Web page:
Cases reported "Arthritis, Infectious"

Filter by keywords:



Filtering documents. Please wait...

1/15. arthritis due to mycobacterium fortuitum.

    mycobacterium fortuitum is classified as a rapidly growing mycobacterium (RGM) according to the Runyon classification. RGM are increasingly being recognized as human pathogens. Joint infection due to M. fortuitum is a rare, but serious disease. This report describes a patient with acquired immunodeficiency syndrome (AIDS) and septic arthritis of the knee due to M. fortuitum in a previously normal joint with no history of surgery or intra-articular injections.
- - - - - - - - - -
ranking = 1
keywords = mycobacterium
(Clic here for more details about this article)

2/15. Septic arthritis caused by a gram-negative bacterium representing a new species related to the bordetella-Alcaligenes complex.

    A knee-joint exudate culture yielded on two occasions a gram-negative bacterium. Regular methods for speciation did not provide an identification. The infection was successfully treated with ciprofloxacin. The unknown isolate, CCUG 36768, was subjected to further investigation, including 16S rDNA sequencing, protein profiling, cellular fatty acid analysis, and various biochemical tests, in order to produce a species identification. The 1469 bp-long 16S rDNA sequence did not reveal identity with any known species sequence. CCUG 36768 clustered in a group of species, including Alcaligenes defragrans, Denitrobacter permanens, taylorella equigenitalis, alcaligenes faecalis, and four strains of Alcaligenes species without a specific species name. bordetella species also showed a high degree of similarity with CCUG 36768. Protein profiling, cellular fatty acid analysis and computer-assisted analysis of biochemical profiles indicated similarity with bordetella-Alcaligenes species, often close to B. holmesii and B. avium. API 20 NE indicated the profile of moraxella species of poor identity. It is concluded that CCUG 36768 represents a new bacterial species of pathogenic potential in humans. It is related to the bordetella-Alcaligenes group. Powerful new methods for speciation are available and it is recommended that unknown isolates from normally sterile sites be submitted for further analysis. Several isolates are required for the definition of new species.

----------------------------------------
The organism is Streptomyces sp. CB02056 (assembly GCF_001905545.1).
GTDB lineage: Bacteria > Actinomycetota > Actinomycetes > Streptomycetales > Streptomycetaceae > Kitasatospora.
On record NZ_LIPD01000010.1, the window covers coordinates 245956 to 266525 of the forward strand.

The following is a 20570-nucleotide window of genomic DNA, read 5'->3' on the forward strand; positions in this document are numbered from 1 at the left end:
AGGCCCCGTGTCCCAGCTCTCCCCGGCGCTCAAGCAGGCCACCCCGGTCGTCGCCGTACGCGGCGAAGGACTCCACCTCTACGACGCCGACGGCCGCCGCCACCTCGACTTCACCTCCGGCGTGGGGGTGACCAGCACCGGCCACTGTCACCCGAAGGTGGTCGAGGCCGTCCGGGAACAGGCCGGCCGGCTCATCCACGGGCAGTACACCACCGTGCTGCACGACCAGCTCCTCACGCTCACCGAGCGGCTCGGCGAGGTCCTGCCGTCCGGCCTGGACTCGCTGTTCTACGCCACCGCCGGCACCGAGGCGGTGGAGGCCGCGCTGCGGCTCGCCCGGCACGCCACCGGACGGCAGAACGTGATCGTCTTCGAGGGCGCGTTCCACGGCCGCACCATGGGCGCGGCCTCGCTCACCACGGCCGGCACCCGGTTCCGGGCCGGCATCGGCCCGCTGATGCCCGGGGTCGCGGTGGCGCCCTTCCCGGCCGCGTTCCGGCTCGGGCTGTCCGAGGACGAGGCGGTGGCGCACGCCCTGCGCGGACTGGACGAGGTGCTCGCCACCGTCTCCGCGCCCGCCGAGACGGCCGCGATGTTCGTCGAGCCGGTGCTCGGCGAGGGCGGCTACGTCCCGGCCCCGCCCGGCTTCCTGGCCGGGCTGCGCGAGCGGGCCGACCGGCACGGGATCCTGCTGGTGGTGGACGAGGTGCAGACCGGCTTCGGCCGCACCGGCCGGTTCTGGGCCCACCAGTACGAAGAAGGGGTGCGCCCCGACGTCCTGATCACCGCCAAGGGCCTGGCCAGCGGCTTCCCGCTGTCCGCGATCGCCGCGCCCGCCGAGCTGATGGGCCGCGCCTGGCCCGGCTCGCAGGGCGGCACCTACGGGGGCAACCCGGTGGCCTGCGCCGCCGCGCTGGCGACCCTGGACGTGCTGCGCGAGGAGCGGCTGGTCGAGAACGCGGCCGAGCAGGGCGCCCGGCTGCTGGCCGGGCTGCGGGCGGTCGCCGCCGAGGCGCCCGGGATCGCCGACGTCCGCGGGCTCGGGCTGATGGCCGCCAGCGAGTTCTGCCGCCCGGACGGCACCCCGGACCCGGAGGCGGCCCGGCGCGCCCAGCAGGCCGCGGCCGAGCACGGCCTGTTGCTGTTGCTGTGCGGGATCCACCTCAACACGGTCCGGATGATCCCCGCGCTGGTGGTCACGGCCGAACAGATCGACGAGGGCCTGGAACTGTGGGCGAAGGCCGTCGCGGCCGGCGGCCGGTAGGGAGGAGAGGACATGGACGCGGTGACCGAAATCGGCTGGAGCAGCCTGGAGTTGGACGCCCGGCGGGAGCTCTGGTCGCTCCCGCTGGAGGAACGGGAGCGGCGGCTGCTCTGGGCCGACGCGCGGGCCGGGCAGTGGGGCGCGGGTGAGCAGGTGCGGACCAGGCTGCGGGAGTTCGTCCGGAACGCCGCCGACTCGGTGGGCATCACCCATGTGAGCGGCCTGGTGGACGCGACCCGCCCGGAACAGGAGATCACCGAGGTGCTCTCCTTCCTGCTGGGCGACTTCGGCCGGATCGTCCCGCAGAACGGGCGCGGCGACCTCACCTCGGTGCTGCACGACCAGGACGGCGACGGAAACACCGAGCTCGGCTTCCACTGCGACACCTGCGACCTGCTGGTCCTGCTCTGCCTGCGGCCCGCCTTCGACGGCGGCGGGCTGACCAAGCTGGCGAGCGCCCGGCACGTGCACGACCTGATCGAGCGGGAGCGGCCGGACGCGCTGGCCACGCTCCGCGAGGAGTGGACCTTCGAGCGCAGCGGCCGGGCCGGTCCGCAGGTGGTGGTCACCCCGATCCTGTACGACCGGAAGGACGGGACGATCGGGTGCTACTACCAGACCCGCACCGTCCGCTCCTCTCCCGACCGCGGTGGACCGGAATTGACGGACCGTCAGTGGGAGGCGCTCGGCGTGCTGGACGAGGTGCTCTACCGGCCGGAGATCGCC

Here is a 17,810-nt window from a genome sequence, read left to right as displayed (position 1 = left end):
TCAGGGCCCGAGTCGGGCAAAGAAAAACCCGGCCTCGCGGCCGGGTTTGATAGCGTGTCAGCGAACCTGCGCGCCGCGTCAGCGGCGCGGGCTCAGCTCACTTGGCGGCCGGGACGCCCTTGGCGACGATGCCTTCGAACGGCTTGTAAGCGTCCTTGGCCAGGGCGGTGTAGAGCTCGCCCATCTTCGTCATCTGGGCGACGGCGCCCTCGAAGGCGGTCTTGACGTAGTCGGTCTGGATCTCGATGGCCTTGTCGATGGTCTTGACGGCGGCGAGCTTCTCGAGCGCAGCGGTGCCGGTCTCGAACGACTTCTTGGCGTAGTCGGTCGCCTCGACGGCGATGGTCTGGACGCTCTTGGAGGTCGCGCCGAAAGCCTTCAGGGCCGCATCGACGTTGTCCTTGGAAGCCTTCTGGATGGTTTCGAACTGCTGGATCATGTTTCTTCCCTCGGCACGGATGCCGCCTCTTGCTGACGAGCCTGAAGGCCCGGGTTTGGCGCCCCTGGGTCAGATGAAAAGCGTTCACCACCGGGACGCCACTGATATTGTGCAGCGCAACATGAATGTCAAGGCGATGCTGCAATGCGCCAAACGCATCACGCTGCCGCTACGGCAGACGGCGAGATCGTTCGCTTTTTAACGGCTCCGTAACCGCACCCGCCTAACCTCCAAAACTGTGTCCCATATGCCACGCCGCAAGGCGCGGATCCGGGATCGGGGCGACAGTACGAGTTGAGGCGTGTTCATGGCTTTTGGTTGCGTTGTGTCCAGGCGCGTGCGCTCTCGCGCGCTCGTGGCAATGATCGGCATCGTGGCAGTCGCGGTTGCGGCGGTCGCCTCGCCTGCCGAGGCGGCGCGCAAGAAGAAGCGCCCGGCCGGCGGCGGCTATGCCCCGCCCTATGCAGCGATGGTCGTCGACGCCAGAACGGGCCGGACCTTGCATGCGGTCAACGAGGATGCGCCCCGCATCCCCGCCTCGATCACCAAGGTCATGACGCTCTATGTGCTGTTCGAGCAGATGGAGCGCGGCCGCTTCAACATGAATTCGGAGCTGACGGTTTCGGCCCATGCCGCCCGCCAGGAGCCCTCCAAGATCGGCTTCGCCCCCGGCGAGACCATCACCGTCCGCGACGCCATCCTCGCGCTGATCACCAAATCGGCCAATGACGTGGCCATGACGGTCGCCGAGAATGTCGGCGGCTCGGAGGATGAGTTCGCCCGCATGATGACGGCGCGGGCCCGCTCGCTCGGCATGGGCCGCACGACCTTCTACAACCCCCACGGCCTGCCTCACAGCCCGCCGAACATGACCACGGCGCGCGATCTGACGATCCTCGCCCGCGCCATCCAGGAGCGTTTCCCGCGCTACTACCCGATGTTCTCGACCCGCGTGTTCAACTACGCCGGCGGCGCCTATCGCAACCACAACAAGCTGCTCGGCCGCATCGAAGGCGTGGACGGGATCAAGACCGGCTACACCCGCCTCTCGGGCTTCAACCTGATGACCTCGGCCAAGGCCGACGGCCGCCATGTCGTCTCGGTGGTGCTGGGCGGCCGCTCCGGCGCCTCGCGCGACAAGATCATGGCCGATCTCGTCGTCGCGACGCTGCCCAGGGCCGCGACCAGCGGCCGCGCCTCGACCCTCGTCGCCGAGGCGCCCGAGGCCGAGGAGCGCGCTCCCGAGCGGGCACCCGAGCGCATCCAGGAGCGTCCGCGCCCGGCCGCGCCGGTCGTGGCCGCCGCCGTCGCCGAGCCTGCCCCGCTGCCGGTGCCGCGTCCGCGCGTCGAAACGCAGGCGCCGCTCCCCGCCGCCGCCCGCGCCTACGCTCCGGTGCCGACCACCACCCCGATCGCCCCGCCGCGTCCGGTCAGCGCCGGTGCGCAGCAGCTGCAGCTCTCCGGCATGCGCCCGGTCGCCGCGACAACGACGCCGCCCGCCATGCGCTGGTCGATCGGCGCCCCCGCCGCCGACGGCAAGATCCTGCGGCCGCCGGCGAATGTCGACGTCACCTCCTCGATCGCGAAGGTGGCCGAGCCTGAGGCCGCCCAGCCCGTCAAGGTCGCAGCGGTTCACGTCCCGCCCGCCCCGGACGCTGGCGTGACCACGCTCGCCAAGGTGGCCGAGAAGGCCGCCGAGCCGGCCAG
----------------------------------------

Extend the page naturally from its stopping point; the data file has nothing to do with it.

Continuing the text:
- - - - - - - - - -
ranking = 0.01508819025922
keywords = avium
(Clic here for more details about this article)

3/15. Successful treatment of mycobacterium avium osteomyelitis and arthritis in a non-immunocompromised child.

    In non-immunocompromised children, infections with mycobacterium avium complex (MAC) are rare, except for cervical lymphadenitis. We report here a 34-month-old boy who developed osteomyelitis and septic arthritis due to MAC. No findings could be revealed for immunodeficiency. He was treated successfully for 12 months with combined therapy consisting of clarithromycin, rifabutin and protionamid.
- - - - - - - - - -
ranking = 2.5151936970331
keywords = mycobacterium avium, mycobacterium, avium
(Clic here for more details about this article)

4/15. Mycobacterium avium arthritis with extra-articular abscess in a patient with mixed connective tissue disease.